The last mention of Gertrude in The Seattle Times was a 1971 story retelling her heroism.
Gertrude Hartman landed in the national spotlight when she rescued fellow aviator Eddie Griffin from a plane crash.
A pioneering pilot whose first solo flight was in 1928, she became the only woman on the Pacific Coast allowed to pilot land and sea planes.
Her name has faded from memory, but her adventures are the stuff of a Hollywood blockbuster.
In 1971, Seattle Times reporter Bob Miller recalled her heroism.
On April 30, 1931, she was flying from Boeing Field to Tacoma with Griffin in a open-cockpit, two-seat biplane named “Gypsy Moth.”
“We circled the field and headed for Tacoma. About 10 miles down the valley, near Kent, our motor sputtered and we began to look for a place to set her down,” Hartman told Miller. “In a couple of minutes we were forced to land in a small field. We found out later the trouble was caused by water in the gas.”
After a hard landing they tested the motor and continued on their journey. It took them four tries to get out of the cow pasture.
Finally, they got 500 feet off the ground. Just then, the motor gave out and the plane crashed into a barn.
“I squeezed out of the wreckage by pushing shingles, boards and whatever else was on my head. I asked Eddie if he was all right, but he just grunted. I clicked off the switches and pulled Eddie’s head back. He had passed out.”
She jumped to the ground, but fuel was spilling on Griffin — and on the plane’s hot exhaust pipe.
She climbed back up and got him out just before flames engulfed the plane.
After the pair escaped the barn, Hartman saw a woman carrying a baby and running toward the structure, believing her husband was inside.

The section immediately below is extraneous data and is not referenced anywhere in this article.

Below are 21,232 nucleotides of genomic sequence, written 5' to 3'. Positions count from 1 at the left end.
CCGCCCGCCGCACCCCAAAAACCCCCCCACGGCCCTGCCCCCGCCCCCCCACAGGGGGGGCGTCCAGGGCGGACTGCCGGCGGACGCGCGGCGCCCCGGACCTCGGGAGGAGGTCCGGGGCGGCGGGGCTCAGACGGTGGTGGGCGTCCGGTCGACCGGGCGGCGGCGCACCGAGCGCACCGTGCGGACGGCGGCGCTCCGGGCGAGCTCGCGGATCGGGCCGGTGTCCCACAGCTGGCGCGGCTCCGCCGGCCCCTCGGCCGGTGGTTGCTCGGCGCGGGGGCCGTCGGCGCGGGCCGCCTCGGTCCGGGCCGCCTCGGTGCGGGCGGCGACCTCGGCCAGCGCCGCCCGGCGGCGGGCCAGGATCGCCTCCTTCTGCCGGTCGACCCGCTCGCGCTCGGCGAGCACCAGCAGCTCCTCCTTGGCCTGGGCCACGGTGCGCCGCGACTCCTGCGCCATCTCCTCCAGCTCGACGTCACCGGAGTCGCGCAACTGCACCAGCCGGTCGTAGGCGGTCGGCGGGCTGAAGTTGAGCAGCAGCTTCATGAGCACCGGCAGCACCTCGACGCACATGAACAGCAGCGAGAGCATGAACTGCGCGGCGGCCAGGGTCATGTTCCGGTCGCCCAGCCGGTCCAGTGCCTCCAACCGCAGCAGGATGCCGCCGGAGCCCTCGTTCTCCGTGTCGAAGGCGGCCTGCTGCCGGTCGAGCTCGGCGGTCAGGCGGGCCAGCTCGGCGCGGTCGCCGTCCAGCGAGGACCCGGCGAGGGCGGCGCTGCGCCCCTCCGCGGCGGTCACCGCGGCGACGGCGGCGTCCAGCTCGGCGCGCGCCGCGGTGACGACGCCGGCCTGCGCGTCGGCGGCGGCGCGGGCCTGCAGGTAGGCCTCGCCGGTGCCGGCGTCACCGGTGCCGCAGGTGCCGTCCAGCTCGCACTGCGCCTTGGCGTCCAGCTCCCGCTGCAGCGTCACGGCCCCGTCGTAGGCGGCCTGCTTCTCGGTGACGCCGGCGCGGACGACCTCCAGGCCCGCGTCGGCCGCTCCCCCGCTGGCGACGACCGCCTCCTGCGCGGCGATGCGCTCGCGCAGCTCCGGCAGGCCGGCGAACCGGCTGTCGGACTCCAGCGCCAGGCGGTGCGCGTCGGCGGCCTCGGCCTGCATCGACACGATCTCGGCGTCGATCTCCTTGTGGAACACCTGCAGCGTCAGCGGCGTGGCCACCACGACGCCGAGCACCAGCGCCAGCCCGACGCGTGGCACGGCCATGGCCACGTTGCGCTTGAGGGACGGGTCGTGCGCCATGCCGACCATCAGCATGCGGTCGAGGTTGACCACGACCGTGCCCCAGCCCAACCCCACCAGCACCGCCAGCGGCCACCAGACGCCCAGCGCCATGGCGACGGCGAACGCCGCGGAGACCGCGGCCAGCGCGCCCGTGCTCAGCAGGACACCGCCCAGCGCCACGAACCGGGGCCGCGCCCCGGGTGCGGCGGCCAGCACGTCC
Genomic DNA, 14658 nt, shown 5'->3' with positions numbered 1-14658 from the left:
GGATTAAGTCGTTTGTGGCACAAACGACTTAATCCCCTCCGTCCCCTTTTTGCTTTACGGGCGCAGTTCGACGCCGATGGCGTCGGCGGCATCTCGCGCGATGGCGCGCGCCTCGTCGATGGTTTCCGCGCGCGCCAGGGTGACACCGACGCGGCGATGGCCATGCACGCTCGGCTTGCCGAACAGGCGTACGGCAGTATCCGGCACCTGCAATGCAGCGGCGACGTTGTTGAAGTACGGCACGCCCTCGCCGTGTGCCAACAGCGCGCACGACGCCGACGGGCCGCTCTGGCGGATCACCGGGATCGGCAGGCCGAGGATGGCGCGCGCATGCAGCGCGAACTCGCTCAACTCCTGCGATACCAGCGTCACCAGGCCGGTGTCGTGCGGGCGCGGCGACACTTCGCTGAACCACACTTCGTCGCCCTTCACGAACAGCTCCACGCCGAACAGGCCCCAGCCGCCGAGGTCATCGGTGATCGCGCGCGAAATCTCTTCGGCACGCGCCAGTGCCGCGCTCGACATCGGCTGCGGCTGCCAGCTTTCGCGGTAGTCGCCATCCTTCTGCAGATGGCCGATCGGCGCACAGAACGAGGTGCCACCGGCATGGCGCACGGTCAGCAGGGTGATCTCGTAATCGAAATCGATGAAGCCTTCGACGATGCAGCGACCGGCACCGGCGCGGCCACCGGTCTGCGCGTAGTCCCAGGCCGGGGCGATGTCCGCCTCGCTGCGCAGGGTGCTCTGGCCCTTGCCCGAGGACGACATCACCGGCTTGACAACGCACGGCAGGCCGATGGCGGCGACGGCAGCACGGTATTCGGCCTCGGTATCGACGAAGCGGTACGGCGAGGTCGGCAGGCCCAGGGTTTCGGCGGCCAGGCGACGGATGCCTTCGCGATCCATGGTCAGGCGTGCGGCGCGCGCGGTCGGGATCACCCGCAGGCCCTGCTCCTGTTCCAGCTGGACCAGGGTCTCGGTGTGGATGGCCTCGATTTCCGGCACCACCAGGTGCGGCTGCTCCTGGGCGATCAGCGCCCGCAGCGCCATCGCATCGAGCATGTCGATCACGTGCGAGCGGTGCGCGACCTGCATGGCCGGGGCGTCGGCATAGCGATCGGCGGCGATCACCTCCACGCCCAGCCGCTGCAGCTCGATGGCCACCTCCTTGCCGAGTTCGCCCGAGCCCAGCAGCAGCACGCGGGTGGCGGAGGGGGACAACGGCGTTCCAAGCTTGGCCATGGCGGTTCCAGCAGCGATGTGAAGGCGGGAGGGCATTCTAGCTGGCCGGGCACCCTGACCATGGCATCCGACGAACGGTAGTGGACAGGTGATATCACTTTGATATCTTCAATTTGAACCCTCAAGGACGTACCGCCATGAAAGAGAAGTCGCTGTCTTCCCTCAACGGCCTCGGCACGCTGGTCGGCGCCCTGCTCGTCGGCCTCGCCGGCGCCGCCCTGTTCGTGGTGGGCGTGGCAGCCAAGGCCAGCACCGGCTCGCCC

Hartman kept her from going in. The barn exploded.
Luckily, the husband had jumped out of the building earlier.
Firefighters arrived, but Hartman turned down assistance and, with a broken arm, she drove to her mother’s house about 10 miles away.
She was recommended for the Carnegie Medal for heroism, and in June was invited to join President Hoover in the rededication ceremony of Abraham Lincoln’s tomb in Springfield, Ill.
Despite these events, her first mention in The Seattle Times was in a December 1931 story about “Seattle girl flyers.” She was the president of the Women’s Aeronautics Association’s Seattle chapter at the time, and one of the first female members of the National Aeronautic Association.
Miller, in 1971, reported that Hartman left Washington in 1936 to live in Palm Springs, Calif., where she ran a delicatessen. In the 1940s, she returned to the Northwest to work in the motel business before retiring in Lacey, Thurston County.
That’s where the trail runs cold, and we don’t know what happened to Hartman after that.